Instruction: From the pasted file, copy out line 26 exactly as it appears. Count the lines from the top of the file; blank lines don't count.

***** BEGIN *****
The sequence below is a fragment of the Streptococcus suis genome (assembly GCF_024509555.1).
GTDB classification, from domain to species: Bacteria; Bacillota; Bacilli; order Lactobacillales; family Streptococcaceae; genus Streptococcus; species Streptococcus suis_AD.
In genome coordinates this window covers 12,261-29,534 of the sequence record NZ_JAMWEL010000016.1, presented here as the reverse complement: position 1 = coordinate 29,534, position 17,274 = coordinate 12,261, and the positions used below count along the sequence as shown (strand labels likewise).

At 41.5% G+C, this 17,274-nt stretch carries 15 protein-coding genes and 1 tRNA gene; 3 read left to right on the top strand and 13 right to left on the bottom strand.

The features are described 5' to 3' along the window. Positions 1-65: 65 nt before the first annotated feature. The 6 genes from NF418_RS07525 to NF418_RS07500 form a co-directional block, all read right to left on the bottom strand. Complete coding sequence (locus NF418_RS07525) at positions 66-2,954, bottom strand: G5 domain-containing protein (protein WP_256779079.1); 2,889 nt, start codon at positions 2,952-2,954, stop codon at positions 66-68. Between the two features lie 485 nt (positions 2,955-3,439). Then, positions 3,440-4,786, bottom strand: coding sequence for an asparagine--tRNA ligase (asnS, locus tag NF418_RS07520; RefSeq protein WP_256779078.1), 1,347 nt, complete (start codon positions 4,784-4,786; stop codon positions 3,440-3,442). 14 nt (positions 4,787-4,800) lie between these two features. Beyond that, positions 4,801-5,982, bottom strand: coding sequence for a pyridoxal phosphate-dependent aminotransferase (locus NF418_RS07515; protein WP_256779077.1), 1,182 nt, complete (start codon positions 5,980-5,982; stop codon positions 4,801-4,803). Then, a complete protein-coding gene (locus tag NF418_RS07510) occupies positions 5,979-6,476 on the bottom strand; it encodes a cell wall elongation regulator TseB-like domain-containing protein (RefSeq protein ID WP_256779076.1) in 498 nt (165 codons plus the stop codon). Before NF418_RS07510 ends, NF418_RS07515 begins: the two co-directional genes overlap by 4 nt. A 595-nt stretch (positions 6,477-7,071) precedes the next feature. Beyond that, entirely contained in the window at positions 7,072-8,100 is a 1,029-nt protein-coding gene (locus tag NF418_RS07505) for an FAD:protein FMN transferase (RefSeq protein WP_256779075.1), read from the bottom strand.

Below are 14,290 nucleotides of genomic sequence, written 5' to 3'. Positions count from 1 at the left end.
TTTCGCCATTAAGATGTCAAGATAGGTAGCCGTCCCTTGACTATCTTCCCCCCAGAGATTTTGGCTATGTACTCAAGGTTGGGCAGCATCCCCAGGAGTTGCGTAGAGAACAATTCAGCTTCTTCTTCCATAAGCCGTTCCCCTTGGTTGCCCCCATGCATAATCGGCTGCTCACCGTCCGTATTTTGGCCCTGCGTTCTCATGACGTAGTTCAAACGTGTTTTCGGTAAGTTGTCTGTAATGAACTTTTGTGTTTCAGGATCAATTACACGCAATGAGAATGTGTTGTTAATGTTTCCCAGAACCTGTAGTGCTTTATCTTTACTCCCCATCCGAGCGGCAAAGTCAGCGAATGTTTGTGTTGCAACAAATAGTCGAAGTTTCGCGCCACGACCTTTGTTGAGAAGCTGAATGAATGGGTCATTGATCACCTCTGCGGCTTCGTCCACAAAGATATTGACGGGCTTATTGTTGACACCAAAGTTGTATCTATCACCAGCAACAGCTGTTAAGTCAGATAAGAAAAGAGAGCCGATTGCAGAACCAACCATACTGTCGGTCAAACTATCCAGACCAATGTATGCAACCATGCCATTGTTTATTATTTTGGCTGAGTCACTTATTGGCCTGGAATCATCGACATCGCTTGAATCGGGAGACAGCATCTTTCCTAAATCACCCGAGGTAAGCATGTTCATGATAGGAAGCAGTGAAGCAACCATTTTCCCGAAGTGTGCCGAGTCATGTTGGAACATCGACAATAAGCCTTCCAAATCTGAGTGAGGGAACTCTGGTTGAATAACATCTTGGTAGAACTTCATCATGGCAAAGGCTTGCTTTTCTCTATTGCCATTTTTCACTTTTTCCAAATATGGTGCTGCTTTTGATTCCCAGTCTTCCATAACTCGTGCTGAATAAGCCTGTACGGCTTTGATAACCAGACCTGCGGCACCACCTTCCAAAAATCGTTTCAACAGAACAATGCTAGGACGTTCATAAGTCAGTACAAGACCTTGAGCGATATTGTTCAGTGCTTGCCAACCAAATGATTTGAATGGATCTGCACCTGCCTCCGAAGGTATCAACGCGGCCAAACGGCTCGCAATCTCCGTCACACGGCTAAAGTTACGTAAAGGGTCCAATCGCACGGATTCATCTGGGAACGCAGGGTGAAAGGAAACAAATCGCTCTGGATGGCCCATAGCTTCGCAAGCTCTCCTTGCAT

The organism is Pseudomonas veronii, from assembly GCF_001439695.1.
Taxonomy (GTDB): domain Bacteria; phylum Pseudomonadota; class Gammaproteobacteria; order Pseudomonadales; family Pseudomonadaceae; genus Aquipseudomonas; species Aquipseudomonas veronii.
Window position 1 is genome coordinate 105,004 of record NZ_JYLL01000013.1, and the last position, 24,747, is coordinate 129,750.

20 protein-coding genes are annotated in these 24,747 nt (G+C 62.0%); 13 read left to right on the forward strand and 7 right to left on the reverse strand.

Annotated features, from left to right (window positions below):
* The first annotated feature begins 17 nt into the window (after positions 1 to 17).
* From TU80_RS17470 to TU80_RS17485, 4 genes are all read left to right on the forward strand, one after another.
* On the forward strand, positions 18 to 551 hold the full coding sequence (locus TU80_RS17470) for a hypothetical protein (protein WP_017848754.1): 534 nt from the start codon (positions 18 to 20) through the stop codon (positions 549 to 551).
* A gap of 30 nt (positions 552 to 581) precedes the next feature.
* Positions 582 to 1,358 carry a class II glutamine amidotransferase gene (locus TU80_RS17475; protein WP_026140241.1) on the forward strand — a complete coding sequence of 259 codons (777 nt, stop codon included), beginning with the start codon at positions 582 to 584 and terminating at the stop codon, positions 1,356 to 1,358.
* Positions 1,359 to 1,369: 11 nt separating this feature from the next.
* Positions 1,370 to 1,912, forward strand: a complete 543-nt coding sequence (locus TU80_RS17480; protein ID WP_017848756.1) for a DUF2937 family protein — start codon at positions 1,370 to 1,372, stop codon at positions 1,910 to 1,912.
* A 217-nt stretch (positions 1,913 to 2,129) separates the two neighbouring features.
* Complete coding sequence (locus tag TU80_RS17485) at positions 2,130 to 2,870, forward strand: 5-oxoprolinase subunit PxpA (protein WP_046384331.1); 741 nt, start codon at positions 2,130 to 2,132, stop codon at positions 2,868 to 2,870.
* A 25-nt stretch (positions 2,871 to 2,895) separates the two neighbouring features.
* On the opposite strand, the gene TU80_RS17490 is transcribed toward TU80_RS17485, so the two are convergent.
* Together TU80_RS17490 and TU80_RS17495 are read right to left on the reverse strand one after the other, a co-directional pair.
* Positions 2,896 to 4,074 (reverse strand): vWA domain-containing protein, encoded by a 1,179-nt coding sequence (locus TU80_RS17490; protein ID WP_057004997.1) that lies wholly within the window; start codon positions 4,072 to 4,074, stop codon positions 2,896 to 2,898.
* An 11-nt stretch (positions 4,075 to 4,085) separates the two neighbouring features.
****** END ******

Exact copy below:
* An 11-nt stretch (positions 4,075 to 4,085) separates the two neighbouring features.